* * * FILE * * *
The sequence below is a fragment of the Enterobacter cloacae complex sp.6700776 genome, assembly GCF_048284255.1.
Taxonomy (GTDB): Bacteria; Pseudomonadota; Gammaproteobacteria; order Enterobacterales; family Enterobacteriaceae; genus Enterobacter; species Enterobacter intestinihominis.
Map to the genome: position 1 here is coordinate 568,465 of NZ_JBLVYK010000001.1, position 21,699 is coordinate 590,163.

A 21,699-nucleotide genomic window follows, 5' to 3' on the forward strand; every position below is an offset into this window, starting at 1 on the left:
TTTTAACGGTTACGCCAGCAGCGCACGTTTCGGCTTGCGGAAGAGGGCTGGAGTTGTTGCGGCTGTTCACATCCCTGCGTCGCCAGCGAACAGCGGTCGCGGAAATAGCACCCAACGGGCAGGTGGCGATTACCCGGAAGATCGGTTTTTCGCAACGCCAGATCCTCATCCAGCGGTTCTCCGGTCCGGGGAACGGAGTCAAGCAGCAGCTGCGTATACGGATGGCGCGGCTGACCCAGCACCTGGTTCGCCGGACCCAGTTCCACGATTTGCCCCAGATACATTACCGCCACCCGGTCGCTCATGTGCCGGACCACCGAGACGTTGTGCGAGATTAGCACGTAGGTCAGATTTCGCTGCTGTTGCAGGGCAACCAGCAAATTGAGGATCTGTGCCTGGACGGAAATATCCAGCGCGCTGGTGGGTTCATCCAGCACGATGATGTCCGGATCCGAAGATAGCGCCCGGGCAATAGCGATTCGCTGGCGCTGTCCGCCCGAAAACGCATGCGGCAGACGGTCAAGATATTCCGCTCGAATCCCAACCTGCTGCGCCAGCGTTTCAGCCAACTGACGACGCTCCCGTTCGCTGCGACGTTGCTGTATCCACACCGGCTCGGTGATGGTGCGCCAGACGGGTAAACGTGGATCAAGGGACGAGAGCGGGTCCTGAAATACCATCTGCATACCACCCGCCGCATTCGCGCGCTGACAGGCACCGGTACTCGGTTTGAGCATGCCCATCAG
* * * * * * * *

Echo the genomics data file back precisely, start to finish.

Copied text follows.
The sequence below is a fragment of the Enterobacter cloacae complex sp.6700776 genome, assembly GCF_048284255.1.
Taxonomy (GTDB): Bacteria; Pseudomonadota; Gammaproteobacteria; order Enterobacterales; family Enterobacteriaceae; genus Enterobacter; species Enterobacter intestinihominis.
Map to the genome: position 1 here is coordinate 568,465 of NZ_JBLVYK010000001.1, position 21,699 is coordinate 590,163.

A 21,699-nucleotide genomic window follows, 5' to 3' on the forward strand; every position below is an offset into this window, starting at 1 on the left:
TTTTAACGGTTACGCCAGCAGCGCACGTTTCGGCTTGCGGAAGAGGGCTGGAGTTGTTGCGGCTGTTCACATCCCTGCGTCGCCAGCGAACAGCGGTCGCGGAAATAGCACCCAACGGGCAGGTGGCGATTACCCGGAAGATCGGTTTTTCGCAACGCCAGATCCTCATCCAGCGGTTCTCCGGTCCGGGGAACGGAGTCAAGCAGCAGCTGCGTATACGGATGGCGCGGCTGACCCAGCACCTGGTTCGCCGGACCCAGTTCCACGATTTGCCCCAGATACATTACCGCCACCCGGTCGCTCATGTGCCGGACCACCGAGACGTTGTGCGAGATTAGCACGTAGGTCAGATTTCGCTGCTGTTGCAGGGCAACCAGCAAATTGAGGATCTGTGCCTGGACGGAAATATCCAGCGCGCTGGTGGGTTCATCCAGCACGATGATGTCCGGATCCGAAGATAGCGCCCGGGCAATAGCGATTCGCTGGCGCTGTCCGCCCGAAAACGCATGCGGCAGACGGTCAAGATATTCCGCTCGAATCCCAACCTGCTGCGCCAGCGTTTCAGCCAACTGACGACGCTCCCGTTCGCTGCGACGTTGCTGTATCCACACCGGCTCGGTGATGGTGCGCCAGACGGGTAAACGTGGATCAAGGGACGAGAGCGGGTCCTGAAATACCATCTGCATACCACCCGCCGCATTCGCGCGCTGACAGGCACCGGTACTCGGTTTGAGCATGCCCATCAG